I have been blogging in WordPress for years, and I just now noticed the Omega symbol in the visual editor (Ω). Turns out it’s the icon for the symbols menu, not a button that will summon Darkseid. I’m not sure if I’m disappointed or relieved. It’s probably just as well, since I’m the last person you’d want making humanity’s last stand against an evil galactic overlord.
I’d probably challenge him to a dance-off just to confuse him. It would be extra confusing since Darkseid is DC and Guardians of the Galaxy is Marvel, so he’d never see it coming. But then he’d probably just lose patience after ten seconds and obliterate me with his omega rays.
These are the weird things I think about, when I have a minute to think. So it’s probably good I rarely have a minute to think.
I’m sitting at Hob Knobb (or possibly “Hob Knob” now, because the second “b” appears to have fallen off the sign). They often play contemporary Christian music, which I often find calming. Although it does sort of remind me how terrible I was at being an evangelical, back when I was sort-of trying.
Ten or fifteen years ago, I was in a weird place in my faith. We were members of a typical rural Midwestern, non-denominational Christian church. I didn’t fit in, but I tried. At first, I sang “special music” and served in the drama ministry. Which turned out to be not a good way to fit in, so eventually I stopped and served in the Toddler’s room. Which is about as far from a good fit for my personality and gifts as you could possibly get.
Maybe it was just me, but I felt like the other women were always expecting me to repent – or at least visibly lament – having a job outside the home. I liked my work and didn’t feel particularly ashamed of helping provide for my family. I also didn’t feel especially motivated to have more kids after the ratio of adults-to-children reached equilibrium, or to homeschool when we had a perfectly good public school nearby, or to wear denim jumpers, or sell outrageously overpriced wooden baskets, or to go on pilgrimages to the Creation Museum.
Not that there’s anything wrong with those things (except the baskets; they’re terrible) – if you delight in these things, or they feel like necessary steps in your walk, that’s awesome. They just didn’t really speak to me. My faith felt pretty complete without them.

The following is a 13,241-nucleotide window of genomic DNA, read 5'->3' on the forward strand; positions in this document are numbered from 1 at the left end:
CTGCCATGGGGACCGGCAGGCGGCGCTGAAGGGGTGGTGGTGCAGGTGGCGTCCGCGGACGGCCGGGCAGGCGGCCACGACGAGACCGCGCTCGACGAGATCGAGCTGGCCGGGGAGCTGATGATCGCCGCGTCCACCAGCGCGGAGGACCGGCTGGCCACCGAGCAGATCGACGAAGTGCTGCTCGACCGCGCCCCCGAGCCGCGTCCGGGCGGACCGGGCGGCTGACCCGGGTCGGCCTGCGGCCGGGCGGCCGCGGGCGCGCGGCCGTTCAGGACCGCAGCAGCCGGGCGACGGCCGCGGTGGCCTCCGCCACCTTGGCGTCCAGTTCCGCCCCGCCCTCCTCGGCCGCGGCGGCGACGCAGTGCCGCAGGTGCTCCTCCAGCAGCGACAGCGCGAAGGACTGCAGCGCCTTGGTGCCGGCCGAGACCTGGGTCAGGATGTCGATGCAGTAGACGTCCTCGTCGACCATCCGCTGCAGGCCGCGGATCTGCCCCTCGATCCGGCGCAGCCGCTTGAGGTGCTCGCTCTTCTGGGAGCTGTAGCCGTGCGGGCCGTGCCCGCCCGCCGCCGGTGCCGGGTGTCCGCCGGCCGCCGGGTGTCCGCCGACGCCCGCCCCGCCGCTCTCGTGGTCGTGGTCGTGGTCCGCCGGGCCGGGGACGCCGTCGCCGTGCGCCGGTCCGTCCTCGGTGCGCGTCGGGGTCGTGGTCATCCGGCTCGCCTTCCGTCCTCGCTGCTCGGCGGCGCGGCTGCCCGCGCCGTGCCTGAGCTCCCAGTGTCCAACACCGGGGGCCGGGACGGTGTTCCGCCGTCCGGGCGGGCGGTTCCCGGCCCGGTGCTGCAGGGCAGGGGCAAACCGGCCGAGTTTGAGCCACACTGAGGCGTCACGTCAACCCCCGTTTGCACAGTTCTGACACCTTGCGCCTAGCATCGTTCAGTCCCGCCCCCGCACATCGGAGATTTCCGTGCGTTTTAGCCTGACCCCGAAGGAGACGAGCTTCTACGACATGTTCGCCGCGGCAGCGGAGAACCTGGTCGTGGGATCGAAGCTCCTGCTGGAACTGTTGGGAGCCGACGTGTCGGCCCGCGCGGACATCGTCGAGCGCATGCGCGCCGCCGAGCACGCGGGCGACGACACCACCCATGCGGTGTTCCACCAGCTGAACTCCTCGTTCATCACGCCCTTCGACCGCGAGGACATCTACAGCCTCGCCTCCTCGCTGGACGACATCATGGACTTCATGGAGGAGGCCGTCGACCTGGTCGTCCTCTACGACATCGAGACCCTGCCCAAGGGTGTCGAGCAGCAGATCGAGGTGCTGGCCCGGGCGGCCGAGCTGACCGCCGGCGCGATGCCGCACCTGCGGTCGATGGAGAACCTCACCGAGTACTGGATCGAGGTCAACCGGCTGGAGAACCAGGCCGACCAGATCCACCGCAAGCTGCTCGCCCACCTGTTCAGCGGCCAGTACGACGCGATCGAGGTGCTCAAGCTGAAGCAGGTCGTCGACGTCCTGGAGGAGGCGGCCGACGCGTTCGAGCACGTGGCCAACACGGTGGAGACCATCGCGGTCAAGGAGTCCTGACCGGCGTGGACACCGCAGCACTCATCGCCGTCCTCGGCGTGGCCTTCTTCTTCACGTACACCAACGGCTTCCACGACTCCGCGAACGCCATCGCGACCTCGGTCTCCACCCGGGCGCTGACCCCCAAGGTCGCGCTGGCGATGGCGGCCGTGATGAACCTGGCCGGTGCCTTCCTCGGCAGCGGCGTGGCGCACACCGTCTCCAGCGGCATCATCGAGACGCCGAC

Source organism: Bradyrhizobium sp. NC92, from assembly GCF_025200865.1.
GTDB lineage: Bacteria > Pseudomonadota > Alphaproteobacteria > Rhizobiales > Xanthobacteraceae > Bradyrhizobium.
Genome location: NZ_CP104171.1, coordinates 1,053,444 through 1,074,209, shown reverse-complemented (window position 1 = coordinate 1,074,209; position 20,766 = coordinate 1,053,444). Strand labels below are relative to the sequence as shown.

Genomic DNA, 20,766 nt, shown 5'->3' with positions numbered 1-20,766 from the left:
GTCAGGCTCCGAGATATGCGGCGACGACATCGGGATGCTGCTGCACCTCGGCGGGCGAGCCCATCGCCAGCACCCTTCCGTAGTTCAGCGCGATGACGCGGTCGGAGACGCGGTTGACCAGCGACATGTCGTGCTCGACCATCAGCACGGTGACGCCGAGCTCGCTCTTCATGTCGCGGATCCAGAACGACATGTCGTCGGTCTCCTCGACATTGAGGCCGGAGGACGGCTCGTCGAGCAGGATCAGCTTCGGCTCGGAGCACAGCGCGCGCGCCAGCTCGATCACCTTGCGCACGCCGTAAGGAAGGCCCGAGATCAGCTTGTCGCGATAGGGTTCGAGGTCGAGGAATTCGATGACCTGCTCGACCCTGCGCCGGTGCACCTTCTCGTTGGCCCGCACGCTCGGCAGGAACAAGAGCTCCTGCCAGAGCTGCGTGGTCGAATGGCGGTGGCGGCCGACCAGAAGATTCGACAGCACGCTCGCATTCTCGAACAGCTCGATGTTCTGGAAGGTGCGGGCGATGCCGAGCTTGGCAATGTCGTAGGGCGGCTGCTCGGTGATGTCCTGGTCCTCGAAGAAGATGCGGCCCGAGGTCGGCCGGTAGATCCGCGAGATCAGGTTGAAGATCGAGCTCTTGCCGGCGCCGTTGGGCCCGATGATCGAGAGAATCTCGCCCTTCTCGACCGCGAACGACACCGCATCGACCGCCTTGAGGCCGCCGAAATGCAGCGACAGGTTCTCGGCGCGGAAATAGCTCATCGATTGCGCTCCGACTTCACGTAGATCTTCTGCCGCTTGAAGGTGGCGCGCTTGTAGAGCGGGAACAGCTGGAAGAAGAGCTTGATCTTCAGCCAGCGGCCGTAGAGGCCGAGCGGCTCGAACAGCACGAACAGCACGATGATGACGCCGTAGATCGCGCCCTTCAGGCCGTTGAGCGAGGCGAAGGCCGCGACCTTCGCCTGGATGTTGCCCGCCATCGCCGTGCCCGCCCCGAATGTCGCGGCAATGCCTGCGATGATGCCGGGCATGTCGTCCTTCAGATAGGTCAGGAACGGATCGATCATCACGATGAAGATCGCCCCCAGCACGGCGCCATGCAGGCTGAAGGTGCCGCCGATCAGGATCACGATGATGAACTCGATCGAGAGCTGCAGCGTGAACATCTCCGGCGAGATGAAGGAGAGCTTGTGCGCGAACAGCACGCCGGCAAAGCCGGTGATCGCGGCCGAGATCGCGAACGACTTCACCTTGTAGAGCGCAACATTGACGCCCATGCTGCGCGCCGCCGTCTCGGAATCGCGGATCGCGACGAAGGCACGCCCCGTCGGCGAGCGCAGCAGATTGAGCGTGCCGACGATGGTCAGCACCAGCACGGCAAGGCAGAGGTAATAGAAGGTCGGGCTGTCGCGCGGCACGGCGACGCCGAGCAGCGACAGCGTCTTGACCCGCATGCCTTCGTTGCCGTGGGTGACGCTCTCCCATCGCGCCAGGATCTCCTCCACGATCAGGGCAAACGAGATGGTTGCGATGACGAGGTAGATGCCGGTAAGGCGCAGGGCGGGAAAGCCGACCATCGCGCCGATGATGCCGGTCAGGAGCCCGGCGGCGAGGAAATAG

Anyway, it slowly dawned on me that trying (and largely failing) to fit in with that particular local church culture wasn’t helping me develop a stronger relationship with Jesus. Unless you counted all the practice I got holding my tongue.
(Which is definitely something I haven’t practiced much since…soooo, maybe?)
I don’t spend much time thinking about that period in my life (because see above: I have no time to think, basically). I worry more than I should, but I don’t worry much about my faith not being strong enough to catch me if hard circumstances shove me off a cliff. Been there, done that. My faith has remained tensile and strong, mainly because it’s been tested.
My two best friends are LGBT, and yet I am happily planted in a local church where the official stance is those identities are intrinsically wrong. It takes a lot of love to stand in that space. To love everybody where they are, instead of demanding they convert the operating system of their whole lives, because half the people you love are PCs and half are Macs, and it’s hard for you to be the buggy Chromebook stuck in the middle.
But I do love all of them, and my job is not fixing people, which is a very good thing because I don’t think I could fix a toaster, much less a person.
Most of the time, I am too busy to do basic maintenance on my own self. Most of the time, my head is full: of complex Rube Goldberg diagrams for marketing campaigns, or entire fictional worlds and the life stories of fictional characters, or the Endless Mystery of What We Should Have for Dinner Tonight.
Which is for the best. I’d just cause trouble if I did have time to think about anything else. I’d probably find (and press) a button on my blog that summons Darkseid, and instead of ideological differences we’d all have to deal with an evil galactic overlord.